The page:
Thursday, February 09, 2012

"Come, Lord Jesus!" or "Wait, Lord Jesus!" ... or Both?

READING: 2 Peter 3
I often hear Christians excitedly say and pray, "Come, Lord Jesus, come!" 

Meanwhile, my own prayer has often been, "Wait, Lord Jesus, wait!" because I want family and friends who aren't submitting to God's authority to have a chance to recognize it. I've been greatly comforted by 2 Peter 3:9: "The Lord isn’t really being slow about his promise, as some people think. No, he is being patient for your sake. He does not want anyone to be destroyed, but wants everyone to repent."

I think both of these prayers"Please come!" and "Please wait!"represent the same desire: We want what God wants. We want everyone who will eventually recognize God's authority to do so, and we want God to do away will evil and suffering, and to rule. We want his perfect justice.

Paul is Hard to Understand & His Words Will Get Twisted: 2 Peter 3

"Since everything around us is going to be destroyed like this, what holy and godly lives you should live, looking forward to the day of God and hurrying it along. ... And remember, our Lord’s patience gives people time to be saved. This is what our beloved brother Paul also wrote to you with the wisdom God gave him—speaking of these things in all of his letters. Some of [Paul's] comments are hard to understand, and those who are ignorant and unstable have twisted his letters to mean something quite different, just as they do with other parts of Scripture. And this will result in their destruction." 2 Peter 3:11-12a, 15-16 (NLT)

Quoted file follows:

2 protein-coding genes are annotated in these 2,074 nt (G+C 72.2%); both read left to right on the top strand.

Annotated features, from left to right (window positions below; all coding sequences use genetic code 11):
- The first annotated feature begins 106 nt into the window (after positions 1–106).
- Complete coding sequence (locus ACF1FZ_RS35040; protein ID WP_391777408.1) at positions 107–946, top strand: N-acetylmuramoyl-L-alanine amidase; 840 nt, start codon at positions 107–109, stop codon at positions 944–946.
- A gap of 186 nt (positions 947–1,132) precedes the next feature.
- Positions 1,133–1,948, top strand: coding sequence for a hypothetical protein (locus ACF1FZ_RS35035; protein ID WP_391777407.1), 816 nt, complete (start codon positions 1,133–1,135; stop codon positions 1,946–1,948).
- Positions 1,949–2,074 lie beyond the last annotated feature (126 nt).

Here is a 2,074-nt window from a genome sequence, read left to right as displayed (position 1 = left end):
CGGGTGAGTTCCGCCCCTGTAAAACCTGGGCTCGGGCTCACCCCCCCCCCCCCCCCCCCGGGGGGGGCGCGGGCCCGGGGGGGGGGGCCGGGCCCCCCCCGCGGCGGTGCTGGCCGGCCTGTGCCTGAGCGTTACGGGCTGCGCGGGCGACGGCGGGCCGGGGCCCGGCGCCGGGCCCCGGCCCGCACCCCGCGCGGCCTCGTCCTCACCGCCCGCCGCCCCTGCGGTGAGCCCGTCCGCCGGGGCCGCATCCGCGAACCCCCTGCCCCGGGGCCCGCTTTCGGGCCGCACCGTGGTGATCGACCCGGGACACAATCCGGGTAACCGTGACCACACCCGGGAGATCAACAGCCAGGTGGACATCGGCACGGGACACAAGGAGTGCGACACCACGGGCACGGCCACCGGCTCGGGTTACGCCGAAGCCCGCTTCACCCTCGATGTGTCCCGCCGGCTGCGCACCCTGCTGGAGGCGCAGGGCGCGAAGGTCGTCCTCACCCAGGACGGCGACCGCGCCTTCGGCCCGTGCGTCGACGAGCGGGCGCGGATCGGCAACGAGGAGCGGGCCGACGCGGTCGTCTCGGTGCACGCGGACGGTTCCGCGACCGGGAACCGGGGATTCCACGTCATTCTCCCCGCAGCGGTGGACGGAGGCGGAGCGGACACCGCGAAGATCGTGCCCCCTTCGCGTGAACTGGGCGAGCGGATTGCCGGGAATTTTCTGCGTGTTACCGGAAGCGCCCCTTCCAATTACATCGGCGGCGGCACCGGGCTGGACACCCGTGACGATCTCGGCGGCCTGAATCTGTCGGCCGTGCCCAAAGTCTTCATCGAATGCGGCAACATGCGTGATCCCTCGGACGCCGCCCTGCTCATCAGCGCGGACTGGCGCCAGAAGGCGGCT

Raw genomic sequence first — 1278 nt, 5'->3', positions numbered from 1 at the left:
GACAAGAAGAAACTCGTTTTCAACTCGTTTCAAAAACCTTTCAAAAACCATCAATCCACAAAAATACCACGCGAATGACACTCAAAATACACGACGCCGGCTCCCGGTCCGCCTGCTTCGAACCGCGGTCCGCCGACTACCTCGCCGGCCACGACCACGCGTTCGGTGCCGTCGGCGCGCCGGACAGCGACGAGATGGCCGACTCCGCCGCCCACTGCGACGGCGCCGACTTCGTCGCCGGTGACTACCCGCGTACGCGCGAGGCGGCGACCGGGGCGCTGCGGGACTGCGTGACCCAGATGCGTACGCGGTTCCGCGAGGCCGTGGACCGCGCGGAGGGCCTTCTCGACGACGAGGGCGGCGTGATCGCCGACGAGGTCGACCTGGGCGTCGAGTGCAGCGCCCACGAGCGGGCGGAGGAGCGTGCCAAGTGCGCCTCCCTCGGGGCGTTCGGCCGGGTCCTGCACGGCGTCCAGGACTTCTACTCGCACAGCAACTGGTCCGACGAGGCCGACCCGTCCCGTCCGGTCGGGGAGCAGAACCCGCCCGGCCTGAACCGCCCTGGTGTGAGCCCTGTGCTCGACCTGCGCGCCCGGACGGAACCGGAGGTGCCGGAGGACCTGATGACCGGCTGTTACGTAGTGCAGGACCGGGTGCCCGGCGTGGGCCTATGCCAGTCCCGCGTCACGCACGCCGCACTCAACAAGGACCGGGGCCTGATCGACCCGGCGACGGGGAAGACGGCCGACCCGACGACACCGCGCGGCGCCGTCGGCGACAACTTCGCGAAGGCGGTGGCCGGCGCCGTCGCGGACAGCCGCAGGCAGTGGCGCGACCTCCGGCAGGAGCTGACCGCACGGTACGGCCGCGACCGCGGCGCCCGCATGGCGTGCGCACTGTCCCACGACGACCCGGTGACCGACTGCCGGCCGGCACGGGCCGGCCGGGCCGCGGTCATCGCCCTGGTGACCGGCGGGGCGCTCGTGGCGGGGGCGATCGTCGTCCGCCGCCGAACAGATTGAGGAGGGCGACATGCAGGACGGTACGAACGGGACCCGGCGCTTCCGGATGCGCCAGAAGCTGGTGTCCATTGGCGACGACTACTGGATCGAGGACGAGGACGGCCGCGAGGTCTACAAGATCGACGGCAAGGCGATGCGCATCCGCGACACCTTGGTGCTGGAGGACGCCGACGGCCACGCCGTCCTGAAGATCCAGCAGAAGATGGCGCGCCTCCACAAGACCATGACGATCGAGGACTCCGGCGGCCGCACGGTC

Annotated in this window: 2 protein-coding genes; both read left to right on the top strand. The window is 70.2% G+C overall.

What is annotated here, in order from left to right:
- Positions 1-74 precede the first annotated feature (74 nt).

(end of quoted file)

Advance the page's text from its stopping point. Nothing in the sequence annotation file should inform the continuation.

In this passage, I've always focused on the concept of God's patience. Today, when I read this passage, something popped out at me for the first time: Peter tells us that the Bible will be twisted, wrongly interpreted, and thus made to mean something that it doesn't. Peter specifies that this will occur in particular with Paul's letters.

In recent years, I've heard more strong criticism of Paul's letters than of any other part of the Bible, from both folks who are not Christians and from devout believers.

It doesn't surprise me to hear folks who aren't Christians rail again Paul's statements on topics such as the sin of homosexuality and how women should not teach men. It's understandable that these positions would seem unfair, even unjust, to someone who is not submitted to God's authority. (One friend told me he'd be amenable to exploring Christianity if he could throw out Paul's letters from Scripture.)

But I'm perplexed by comments I've heard from Christians such as, "Paul got it wrong. Paul got a lot of things wrong," and "Scripture can be interpreted in many different ways."